Practices as Models: A Methodology with an Illustration Concerning Wampum Diplomacy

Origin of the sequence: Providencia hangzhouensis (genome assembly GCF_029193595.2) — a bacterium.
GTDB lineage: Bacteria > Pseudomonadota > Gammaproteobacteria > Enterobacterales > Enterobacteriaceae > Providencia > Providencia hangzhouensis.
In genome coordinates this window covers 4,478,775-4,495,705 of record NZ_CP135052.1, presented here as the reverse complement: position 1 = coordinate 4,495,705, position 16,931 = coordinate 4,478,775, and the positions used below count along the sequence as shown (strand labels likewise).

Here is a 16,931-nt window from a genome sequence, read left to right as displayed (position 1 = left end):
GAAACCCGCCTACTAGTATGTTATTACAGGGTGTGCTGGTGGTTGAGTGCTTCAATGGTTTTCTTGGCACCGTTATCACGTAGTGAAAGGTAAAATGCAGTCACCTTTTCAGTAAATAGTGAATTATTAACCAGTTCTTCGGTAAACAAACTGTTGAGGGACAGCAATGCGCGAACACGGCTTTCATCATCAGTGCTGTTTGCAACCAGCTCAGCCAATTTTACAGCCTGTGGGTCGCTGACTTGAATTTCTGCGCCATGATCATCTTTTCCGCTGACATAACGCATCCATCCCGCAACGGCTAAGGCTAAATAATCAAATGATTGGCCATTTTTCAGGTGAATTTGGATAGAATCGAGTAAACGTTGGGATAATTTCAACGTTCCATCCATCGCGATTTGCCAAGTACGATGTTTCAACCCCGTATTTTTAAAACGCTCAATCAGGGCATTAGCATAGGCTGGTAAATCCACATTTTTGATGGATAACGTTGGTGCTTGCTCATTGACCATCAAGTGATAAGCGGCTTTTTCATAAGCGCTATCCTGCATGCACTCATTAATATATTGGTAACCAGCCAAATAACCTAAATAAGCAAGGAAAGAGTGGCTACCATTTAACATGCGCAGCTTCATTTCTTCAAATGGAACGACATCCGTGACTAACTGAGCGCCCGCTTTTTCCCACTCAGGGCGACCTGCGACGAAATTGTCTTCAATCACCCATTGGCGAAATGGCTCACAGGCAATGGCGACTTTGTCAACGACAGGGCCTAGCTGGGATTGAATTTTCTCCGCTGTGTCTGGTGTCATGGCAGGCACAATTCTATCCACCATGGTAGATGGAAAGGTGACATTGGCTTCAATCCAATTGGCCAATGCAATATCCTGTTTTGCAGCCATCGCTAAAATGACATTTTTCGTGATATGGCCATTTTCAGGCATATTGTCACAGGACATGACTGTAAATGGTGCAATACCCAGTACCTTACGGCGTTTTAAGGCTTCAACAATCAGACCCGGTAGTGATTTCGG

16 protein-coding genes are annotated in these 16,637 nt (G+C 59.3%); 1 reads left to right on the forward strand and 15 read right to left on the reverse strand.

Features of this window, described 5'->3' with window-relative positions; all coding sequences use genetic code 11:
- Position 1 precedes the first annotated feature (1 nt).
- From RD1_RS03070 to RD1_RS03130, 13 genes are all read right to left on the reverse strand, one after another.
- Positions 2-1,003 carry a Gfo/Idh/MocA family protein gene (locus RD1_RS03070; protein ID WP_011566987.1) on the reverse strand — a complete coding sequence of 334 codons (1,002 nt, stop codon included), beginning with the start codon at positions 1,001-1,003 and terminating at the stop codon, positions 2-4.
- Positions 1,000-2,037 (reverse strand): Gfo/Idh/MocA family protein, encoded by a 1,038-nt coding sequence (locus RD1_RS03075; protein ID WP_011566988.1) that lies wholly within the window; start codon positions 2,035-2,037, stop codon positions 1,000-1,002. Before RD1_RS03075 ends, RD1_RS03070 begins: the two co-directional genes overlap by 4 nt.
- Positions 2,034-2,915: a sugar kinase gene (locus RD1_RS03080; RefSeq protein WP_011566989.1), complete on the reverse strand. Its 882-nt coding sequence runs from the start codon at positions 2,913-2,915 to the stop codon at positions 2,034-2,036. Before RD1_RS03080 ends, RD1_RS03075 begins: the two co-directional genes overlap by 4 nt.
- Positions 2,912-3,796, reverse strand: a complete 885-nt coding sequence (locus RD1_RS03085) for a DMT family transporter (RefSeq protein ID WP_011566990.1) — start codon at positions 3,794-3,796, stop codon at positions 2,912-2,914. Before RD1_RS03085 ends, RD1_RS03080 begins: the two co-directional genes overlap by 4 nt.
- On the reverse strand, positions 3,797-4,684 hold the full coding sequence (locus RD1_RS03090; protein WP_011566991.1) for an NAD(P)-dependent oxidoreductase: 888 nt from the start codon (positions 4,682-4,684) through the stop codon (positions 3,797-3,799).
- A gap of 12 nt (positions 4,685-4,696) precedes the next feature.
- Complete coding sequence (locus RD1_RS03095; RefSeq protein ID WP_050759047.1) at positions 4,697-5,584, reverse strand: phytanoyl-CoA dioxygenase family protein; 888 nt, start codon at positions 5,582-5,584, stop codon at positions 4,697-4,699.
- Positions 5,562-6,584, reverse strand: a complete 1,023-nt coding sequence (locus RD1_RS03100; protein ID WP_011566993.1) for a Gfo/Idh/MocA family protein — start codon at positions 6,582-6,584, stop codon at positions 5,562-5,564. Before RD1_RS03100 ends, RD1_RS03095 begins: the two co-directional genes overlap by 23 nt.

The everyday meaning of ‘practice’ is something like concrete ‘doings’ or ‘what is being done’ in a social setting. Its everyday counter-concept is theory. Intuitively, this may lead us to think of practices as what is really going on in the world, as opposed to theories or models. This commonsensical meaning of practices reinforces the separation between theory and empirical reality. We argue that such an understanding has informed much of the ongoing ‘practice turn’ in International Relations. We also argue that this is not necessarily an efficient way of conceptualising ‘practices’, because practices might end up being too general a concept to be analytically useful. To counter this, we argue, one must be explicit about practices at the level of models, that is, in fictional representations of the world. This can help in studying them as endogenous phenomena, and not only as the practical counterpart of some other phenomena, or emanating from unspoken theoretical assumptions of, for example, conscious rule-following behaviour, interests, identities, structures and so on. As an illustration of what a model of practice might look like, we include a case study of Iroquois diplomacy as practice. Using a model, without relying on unstated assumptions exogenous to it, we represent this particular case through assuming that both the agents and their social environments emerge through practices.